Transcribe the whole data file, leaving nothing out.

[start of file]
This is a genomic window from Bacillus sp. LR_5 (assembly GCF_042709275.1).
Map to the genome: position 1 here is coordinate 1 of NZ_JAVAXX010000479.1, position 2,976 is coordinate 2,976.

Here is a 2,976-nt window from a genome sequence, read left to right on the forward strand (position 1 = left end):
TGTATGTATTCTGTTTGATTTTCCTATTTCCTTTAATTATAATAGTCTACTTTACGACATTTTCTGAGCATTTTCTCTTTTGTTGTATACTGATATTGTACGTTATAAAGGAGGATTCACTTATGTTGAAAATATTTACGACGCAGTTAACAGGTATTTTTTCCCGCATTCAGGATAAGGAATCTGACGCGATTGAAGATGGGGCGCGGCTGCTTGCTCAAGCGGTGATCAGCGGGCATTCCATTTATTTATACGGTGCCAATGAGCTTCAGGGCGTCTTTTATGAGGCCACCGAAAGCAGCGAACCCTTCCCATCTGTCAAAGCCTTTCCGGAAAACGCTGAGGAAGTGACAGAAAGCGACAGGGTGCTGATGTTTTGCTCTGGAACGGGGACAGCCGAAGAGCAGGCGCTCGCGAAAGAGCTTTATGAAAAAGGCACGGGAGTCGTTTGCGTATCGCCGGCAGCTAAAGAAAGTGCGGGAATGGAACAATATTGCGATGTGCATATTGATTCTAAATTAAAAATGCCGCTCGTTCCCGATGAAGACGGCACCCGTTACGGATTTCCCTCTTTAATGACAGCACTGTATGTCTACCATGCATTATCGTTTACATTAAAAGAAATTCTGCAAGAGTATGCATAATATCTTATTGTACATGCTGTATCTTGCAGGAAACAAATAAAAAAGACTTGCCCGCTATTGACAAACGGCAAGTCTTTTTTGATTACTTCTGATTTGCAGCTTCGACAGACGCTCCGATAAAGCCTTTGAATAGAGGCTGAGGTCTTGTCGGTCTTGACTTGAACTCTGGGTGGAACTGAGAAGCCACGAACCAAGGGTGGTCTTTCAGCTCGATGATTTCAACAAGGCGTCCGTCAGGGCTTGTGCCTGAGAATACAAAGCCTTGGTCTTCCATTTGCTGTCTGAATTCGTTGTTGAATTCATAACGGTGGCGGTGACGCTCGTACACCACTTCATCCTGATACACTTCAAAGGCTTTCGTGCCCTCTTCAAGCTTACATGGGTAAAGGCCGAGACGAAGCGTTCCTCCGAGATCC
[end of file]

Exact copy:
This is a genomic window from Bacillus sp. LR_5 (assembly GCF_042709275.1).
Map to the genome: position 1 here is coordinate 1 of NZ_JAVAXX010000479.1, position 2,976 is coordinate 2,976.

Here is a 2,976-nt window from a genome sequence, read left to right on the forward strand (position 1 = left end):
TGTATGTATTCTGTTTGATTTTCCTATTTCCTTTAATTATAATAGTCTACTTTACGACATTTTCTGAGCATTTTCTCTTTTGTTGTATACTGATATTGTACGTTATAAAGGAGGATTCACTTATGTTGAAAATATTTACGACGCAGTTAACAGGTATTTTTTCCCGCATTCAGGATAAGGAATCTGACGCGATTGAAGATGGGGCGCGGCTGCTTGCTCAAGCGGTGATCAGCGGGCATTCCATTTATTTATACGGTGCCAATGAGCTTCAGGGCGTCTTTTATGAGGCCACCGAAAGCAGCGAACCCTTCCCATCTGTCAAAGCCTTTCCGGAAAACGCTGAGGAAGTGACAGAAAGCGACAGGGTGCTGATGTTTTGCTCTGGAACGGGGACAGCCGAAGAGCAGGCGCTCGCGAAAGAGCTTTATGAAAAAGGCACGGGAGTCGTTTGCGTATCGCCGGCAGCTAAAGAAAGTGCGGGAATGGAACAATATTGCGATGTGCATATTGATTCTAAATTAAAAATGCCGCTCGTTCCCGATGAAGACGGCACCCGTTACGGATTTCCCTCTTTAATGACAGCACTGTATGTCTACCATGCATTATCGTTTACATTAAAAGAAATTCTGCAAGAGTATGCATAATATCTTATTGTACATGCTGTATCTTGCAGGAAACAAATAAAAAAGACTTGCCCGCTATTGACAAACGGCAAGTCTTTTTTGATTACTTCTGATTTGCAGCTTCGACAGACGCTCCGATAAAGCCTTTGAATAGAGGCTGAGGTCTTGTCGGTCTTGACTTGAACTCTGGGTGGAACTGAGAAGCCACGAACCAAGGGTGGTCTTTCAGCTCGATGATTTCAACAAGGCGTCCGTCAGGGCTTGTGCCTGAGAATACAAAGCCTTGGTCTTCCATTTGCTGTCTGAATTCGTTGTTGAATTCATAACGGTGGCGGTGACGCTCGTACACCACTTCATCCTGATACACTTCAAAGGCTTTCGTGCCCTCTTCAAGCTTACATGGGTAAAGGCCGAGACGAAGCGTTCCTCCGAGATCC